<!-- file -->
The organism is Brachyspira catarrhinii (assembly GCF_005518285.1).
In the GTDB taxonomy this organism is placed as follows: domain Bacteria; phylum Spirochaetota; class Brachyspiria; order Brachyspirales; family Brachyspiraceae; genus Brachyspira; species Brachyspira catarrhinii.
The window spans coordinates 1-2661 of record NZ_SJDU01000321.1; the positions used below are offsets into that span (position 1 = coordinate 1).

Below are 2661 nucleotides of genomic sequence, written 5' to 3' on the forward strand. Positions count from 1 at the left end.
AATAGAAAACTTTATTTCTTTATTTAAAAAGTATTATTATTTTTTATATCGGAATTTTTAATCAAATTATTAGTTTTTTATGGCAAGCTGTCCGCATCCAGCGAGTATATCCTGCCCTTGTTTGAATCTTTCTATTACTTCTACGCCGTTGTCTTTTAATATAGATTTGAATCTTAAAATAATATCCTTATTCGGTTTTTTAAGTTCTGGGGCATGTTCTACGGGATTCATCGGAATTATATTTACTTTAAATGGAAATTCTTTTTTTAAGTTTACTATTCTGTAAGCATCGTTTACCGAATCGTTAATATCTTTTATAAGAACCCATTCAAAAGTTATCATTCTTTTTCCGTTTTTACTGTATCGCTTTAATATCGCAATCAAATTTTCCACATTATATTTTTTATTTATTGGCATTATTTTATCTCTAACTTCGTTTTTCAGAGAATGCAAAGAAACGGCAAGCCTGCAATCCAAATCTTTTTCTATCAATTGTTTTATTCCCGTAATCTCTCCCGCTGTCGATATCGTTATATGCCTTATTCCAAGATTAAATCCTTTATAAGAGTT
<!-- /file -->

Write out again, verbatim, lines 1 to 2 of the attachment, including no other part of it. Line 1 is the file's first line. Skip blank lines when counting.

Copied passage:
The organism is Brachyspira catarrhinii (assembly GCF_005518285.1).
In the GTDB taxonomy this organism is placed as follows: domain Bacteria; phylum Spirochaetota; class Brachyspiria; order Brachyspirales; family Brachyspiraceae; genus Brachyspira; species Brachyspira catarrhinii.